“The first precarious works were not documented, they existed only for the memories of a few citizens.
History, as a fabric of inclusion and exclusion, did not embrace them. (The history of the north excludes that of the south, and the history of the south excludes itself, embracing only the north’s reflections.)
In the void between the two, the precarious and its non-documentation established their non-place as another reality.”
— Cecilia Vicuña
What Cecilia Vicuña calls “the precarious” or precario covers everything from what has been laid to the wayside by colonialism’s pruning shear, to what capitalism’s “machine of greed” deems as waste, to be discarded.
Jena Osman describes this precario as representing “the belief that “maximum fragility” can work against “maximum power.””
I am never sure enough if there will ever be a functional schema that can detain the totalitarianism of “maximum power,” but I’ve always found Vicuña’s works on environmentalism to be encouraging. She reminds us that the heart of ecological preservation must pump out the blood of colonialism (and its displacement of peoples).
If colonialism is the thirst for expansion of power, then (ecological) preservation must work to deter its (colonialism’s) reach. This means elevating people — all people — displaced people, undocumented people, discarded people, colonized people, poor people, uneducated people — to the same status and urgency afforded to ecology.
I recently saw National Geographic post a photo of consumption of bushmeat in African countries. The post, captioned with a voyeur’s ferocity, fully exploits the ignoble savage narrative: “To me it was horrifying to watch how its once lustrous fur was singed and its limbs chopped off, and how, slowly, this once magnificent animal became just another piece of meat.”
This caption is bursting with pathos. It cries out for the animal, and is hashtagged to advocate for the preservation of our world’s biodiversity. It’s a kind of advocacy that offends no one “reasonable.” One that flattens power differentials. Green imperialism.
What of the history of an entire continent’s displacement through colonialism and slavery, using the eerily similar rhetoric (to save the savage locals from a degrading and brutal life)? The pillaging and abject poverty that ensued? How did these lead to a subsistence hunting/game diet, that then expanded into commercial hunting and slaughtering?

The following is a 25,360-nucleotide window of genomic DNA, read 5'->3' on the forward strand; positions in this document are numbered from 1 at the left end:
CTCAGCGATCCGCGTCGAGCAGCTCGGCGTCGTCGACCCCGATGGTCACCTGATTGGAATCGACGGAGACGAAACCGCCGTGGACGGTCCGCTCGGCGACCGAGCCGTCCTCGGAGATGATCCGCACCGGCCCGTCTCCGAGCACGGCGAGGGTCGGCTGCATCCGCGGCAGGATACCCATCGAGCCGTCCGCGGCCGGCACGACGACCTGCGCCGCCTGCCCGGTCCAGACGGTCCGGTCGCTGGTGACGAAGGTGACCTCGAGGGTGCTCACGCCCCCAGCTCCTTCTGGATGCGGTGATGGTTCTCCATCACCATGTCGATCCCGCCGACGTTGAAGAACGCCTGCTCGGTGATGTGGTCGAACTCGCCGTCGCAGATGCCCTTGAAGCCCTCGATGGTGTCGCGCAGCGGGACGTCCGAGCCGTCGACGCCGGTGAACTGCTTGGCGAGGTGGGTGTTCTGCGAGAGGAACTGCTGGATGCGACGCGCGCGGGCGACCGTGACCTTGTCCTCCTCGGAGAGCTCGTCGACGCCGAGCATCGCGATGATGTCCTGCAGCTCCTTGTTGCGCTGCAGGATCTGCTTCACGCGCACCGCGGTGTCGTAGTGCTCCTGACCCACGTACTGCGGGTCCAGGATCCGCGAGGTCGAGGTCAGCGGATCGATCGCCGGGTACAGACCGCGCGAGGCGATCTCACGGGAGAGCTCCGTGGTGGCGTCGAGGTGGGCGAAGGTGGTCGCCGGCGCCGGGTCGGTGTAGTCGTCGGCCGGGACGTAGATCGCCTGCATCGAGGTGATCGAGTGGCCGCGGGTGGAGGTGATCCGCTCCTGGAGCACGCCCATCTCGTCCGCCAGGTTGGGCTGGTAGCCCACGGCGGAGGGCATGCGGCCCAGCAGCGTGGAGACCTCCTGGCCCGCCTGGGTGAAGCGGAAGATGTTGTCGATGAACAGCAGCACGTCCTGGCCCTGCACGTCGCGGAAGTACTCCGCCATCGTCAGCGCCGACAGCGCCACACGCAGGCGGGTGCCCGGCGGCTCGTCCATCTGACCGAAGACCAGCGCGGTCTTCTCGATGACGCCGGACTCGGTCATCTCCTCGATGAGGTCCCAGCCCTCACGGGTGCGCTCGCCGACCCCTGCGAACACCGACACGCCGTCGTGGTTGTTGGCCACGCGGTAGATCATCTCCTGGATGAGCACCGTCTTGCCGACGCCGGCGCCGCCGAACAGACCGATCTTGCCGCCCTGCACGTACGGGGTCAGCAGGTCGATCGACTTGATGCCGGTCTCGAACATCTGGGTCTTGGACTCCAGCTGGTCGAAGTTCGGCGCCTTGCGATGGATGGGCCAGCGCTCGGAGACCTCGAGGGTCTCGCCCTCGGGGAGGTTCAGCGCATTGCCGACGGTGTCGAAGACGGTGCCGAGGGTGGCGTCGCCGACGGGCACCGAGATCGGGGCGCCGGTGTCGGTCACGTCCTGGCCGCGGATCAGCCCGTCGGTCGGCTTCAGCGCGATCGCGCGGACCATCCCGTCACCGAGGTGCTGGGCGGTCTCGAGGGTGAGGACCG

Why couldn’t Nat Geo include these notes into the same post?
Because this line of questioning would switch the discourse from “rescue” or “preservation,” to “reparations.” Or at least blur the line.
It is also a sweet fantasy to imagine “saving” a depopulated (third) world, whose wellbeing refers to only flora and fauna and not actual human beings, where one imagines “the world” as a pristine and healthy greenhouse, accessible as if it werein one’s backyard, and preserved, contained, and exhibit-able as if it were one more prized collectible to show one’s visitors.
What kind of a world is that?
Is this tension what Cecilia calls “the precarious”?
There is, after all, immense precarity in breaking open the category of “ecological preservation” to include ANY discourse on power. It is discomfiting to identify oneself to the one causing disharmony to nature.
We mostly do it in a neoliberal-harmless mannerism of “oh dear I consume and create so much trash,” or “I must try to offset my carbon footprint.” In this version, nature is faceless and people-less.
I see Cecilia Vicuña pushing us further inward, to see ourselves in everything in nature, to see other people in everything in nature, and in return see our debts and obligations to other people when we see “nature.”
“As a child I played on the beach, my hands and feet blackened by oil. // One day I felt the wind encircle my waist like a snake; I turned around and realized the sea, the sun, and the wind were aware. // Undone by the living awareness, I melted to the ground. // I picked up a stick and planted it in the sand. // El palito became the Buddha, / and I became debris, / a basurita on the beach.”
— Cecilia Vicuña
The basurita, little rubbish, on the beach, instructs us to look for who is doing the discarding and deeming something as “a rubbish,” who is picking up the rubbish in a rescue effort, and who is failing to connect the dots between the two parties.
Maximum fragility to counter maximum power.
[All photos taken by me at Cecilia Vicuña’s About To Happen exhibit at the Contemporary Arts Center of New Orleans.]